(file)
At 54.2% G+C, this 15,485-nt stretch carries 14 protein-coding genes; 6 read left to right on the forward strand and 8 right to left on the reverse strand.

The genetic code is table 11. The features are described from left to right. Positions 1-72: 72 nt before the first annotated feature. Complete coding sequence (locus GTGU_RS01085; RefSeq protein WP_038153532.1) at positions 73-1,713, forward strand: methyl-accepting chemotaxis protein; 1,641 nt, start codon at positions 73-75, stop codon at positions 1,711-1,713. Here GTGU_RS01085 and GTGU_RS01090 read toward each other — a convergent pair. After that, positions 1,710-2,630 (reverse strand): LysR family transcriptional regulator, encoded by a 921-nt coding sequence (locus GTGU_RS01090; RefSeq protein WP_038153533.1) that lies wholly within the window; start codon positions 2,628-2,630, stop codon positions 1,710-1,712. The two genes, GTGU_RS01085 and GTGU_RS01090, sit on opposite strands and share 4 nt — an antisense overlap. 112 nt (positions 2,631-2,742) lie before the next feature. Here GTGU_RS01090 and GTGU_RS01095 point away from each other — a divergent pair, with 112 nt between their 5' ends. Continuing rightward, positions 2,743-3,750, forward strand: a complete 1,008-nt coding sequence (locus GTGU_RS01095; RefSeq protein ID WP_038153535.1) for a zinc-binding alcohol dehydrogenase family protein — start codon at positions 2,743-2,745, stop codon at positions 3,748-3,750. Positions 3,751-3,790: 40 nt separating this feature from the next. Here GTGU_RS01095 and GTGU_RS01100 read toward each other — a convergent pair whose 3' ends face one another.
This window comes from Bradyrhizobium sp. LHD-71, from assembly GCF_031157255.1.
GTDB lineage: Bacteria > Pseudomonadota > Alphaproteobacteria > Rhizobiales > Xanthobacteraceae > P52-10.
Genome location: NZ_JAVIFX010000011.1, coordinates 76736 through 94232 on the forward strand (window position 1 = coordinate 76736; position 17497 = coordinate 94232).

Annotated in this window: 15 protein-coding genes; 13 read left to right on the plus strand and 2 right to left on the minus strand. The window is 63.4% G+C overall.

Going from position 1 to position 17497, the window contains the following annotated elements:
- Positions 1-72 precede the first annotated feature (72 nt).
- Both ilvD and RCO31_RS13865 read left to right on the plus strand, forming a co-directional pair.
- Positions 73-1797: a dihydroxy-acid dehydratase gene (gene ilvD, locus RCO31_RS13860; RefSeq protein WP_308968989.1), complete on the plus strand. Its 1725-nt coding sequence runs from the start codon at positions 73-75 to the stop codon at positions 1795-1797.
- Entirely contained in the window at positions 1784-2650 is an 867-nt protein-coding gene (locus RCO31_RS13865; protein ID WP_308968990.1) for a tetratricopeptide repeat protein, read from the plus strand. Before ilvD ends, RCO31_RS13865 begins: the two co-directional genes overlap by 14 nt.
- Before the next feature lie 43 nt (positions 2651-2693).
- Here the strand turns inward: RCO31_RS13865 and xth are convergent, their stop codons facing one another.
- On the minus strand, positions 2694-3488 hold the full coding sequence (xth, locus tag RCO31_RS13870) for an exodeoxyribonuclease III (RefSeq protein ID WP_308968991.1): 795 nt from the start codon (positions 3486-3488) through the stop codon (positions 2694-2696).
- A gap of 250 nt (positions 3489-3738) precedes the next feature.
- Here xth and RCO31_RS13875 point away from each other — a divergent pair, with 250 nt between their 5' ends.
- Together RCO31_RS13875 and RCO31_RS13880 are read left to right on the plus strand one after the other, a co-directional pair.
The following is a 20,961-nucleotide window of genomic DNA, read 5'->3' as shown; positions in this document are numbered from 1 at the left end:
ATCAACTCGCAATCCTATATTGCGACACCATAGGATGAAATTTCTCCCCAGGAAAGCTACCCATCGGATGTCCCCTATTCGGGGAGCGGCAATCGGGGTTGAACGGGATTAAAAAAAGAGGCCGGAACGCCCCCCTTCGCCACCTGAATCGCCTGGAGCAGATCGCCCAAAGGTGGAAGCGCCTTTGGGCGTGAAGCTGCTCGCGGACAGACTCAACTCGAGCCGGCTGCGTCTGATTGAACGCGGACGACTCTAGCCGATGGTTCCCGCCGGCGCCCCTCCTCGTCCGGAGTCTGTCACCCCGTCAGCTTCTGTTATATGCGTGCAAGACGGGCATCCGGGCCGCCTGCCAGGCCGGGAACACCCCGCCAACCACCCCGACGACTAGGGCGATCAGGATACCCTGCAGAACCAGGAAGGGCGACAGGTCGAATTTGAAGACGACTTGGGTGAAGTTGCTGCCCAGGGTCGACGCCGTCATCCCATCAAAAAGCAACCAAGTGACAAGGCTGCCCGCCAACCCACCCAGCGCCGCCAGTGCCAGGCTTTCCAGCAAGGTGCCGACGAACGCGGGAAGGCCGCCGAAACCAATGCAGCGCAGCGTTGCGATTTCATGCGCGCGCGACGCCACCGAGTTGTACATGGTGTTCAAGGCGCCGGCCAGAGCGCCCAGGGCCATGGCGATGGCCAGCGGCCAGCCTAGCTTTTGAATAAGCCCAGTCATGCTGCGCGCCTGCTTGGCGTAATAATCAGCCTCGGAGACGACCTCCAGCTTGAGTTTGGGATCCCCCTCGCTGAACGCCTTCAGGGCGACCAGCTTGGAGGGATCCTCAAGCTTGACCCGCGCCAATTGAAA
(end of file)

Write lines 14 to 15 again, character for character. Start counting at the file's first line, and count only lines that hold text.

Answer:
- On the minus strand, positions 2694-3488 hold the full coding sequence (xth, locus tag RCO31_RS13870) for an exodeoxyribonuclease III (RefSeq protein ID WP_308968991.1): 795 nt from the start codon (positions 3486-3488) through the stop codon (positions 2694-2696).
- A gap of 250 nt (positions 3489-3738) precedes the next feature.